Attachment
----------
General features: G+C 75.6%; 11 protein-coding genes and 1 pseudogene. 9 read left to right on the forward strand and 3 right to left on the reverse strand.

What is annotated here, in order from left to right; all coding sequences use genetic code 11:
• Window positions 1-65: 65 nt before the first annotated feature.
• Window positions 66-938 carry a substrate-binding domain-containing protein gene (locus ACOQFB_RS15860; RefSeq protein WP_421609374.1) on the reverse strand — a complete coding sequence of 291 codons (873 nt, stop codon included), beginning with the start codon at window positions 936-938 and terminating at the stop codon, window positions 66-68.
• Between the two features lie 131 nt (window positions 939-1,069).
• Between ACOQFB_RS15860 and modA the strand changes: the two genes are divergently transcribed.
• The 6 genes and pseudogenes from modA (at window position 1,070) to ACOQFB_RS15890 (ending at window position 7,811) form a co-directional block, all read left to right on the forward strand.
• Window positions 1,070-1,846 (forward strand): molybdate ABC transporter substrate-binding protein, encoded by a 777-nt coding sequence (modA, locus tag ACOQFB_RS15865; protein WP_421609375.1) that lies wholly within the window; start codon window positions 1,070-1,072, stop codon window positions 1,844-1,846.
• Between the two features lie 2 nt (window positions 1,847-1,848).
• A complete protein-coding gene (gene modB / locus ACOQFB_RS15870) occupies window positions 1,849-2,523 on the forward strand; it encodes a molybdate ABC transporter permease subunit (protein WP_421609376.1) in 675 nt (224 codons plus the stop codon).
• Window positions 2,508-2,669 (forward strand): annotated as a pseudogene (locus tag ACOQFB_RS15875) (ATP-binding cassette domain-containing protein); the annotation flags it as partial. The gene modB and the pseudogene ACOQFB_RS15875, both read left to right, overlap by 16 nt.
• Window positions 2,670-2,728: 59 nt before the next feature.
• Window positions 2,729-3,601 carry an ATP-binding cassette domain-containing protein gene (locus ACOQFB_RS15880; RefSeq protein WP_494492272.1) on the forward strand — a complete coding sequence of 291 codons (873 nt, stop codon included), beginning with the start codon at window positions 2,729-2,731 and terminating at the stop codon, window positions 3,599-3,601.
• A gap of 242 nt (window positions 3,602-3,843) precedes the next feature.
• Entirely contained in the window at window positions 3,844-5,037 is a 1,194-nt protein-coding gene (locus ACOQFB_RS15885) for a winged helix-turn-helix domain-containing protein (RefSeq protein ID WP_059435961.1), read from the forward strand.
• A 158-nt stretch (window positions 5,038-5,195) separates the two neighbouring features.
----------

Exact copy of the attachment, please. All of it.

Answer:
General features: G+C 75.6%; 11 protein-coding genes and 1 pseudogene. 9 read left to right on the forward strand and 3 right to left on the reverse strand.

What is annotated here, in order from left to right; all coding sequences use genetic code 11:
• Window positions 1-65: 65 nt before the first annotated feature.
• Window positions 66-938 carry a substrate-binding domain-containing protein gene (locus ACOQFB_RS15860; RefSeq protein WP_421609374.1) on the reverse strand — a complete coding sequence of 291 codons (873 nt, stop codon included), beginning with the start codon at window positions 936-938 and terminating at the stop codon, window positions 66-68.
• Between the two features lie 131 nt (window positions 939-1,069).
• Between ACOQFB_RS15860 and modA the strand changes: the two genes are divergently transcribed.
• The 6 genes and pseudogenes from modA (at window position 1,070) to ACOQFB_RS15890 (ending at window position 7,811) form a co-directional block, all read left to right on the forward strand.
• Window positions 1,070-1,846 (forward strand): molybdate ABC transporter substrate-binding protein, encoded by a 777-nt coding sequence (modA, locus tag ACOQFB_RS15865; protein WP_421609375.1) that lies wholly within the window; start codon window positions 1,070-1,072, stop codon window positions 1,844-1,846.
• Between the two features lie 2 nt (window positions 1,847-1,848).
• A complete protein-coding gene (gene modB / locus ACOQFB_RS15870) occupies window positions 1,849-2,523 on the forward strand; it encodes a molybdate ABC transporter permease subunit (protein WP_421609376.1) in 675 nt (224 codons plus the stop codon).
• Window positions 2,508-2,669 (forward strand): annotated as a pseudogene (locus tag ACOQFB_RS15875) (ATP-binding cassette domain-containing protein); the annotation flags it as partial. The gene modB and the pseudogene ACOQFB_RS15875, both read left to right, overlap by 16 nt.
• Window positions 2,670-2,728: 59 nt before the next feature.
• Window positions 2,729-3,601 carry an ATP-binding cassette domain-containing protein gene (locus ACOQFB_RS15880; RefSeq protein WP_494492272.1) on the forward strand — a complete coding sequence of 291 codons (873 nt, stop codon included), beginning with the start codon at window positions 2,729-2,731 and terminating at the stop codon, window positions 3,599-3,601.
• A gap of 242 nt (window positions 3,602-3,843) precedes the next feature.
• Entirely contained in the window at window positions 3,844-5,037 is a 1,194-nt protein-coding gene (locus ACOQFB_RS15885) for a winged helix-turn-helix domain-containing protein (RefSeq protein ID WP_059435961.1), read from the forward strand.
• A 158-nt stretch (window positions 5,038-5,195) separates the two neighbouring features.